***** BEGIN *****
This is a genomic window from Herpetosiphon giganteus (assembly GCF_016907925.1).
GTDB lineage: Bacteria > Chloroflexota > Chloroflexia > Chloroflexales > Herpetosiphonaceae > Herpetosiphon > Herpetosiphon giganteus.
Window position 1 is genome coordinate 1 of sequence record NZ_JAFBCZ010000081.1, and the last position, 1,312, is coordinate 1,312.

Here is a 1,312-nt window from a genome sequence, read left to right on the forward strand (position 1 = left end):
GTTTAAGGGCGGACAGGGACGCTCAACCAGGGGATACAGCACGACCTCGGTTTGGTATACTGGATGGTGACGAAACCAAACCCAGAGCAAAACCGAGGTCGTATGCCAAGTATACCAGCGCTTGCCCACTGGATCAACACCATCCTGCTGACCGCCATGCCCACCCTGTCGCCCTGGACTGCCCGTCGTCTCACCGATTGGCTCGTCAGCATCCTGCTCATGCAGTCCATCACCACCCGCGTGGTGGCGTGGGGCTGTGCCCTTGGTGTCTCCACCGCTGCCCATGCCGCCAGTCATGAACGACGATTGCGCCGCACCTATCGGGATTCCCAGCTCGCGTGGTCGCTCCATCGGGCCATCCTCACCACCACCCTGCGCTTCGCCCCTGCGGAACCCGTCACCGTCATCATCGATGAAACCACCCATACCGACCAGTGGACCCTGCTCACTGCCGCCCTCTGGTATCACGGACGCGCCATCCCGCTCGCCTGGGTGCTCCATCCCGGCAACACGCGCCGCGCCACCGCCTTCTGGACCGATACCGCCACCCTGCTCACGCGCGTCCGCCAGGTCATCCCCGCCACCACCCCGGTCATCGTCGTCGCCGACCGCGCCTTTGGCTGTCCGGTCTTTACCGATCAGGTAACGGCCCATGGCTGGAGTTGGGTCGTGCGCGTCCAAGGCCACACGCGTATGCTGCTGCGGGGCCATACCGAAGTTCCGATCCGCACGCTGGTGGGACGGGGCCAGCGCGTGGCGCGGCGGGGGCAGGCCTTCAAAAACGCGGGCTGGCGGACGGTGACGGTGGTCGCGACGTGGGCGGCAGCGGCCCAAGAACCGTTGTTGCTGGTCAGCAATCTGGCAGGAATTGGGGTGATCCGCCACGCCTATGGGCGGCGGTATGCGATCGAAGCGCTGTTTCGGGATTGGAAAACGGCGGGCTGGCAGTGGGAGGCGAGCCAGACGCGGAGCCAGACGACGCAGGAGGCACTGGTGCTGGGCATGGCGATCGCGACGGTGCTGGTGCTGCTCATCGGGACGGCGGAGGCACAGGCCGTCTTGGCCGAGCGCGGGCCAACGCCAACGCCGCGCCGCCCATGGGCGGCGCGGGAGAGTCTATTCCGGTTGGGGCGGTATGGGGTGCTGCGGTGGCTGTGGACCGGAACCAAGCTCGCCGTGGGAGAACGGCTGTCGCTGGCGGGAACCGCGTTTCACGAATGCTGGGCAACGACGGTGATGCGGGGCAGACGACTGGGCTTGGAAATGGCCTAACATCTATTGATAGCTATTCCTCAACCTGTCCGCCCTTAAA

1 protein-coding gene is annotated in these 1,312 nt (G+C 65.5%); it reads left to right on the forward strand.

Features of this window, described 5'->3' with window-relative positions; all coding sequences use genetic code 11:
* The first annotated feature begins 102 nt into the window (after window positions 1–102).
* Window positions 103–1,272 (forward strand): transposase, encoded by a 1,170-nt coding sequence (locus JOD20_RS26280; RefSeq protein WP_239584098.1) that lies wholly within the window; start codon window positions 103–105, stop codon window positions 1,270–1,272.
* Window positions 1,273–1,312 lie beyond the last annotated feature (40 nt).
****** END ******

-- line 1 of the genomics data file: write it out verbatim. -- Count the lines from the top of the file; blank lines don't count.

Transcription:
This is a genomic window from Herpetosiphon giganteus (assembly GCF_016907925.1).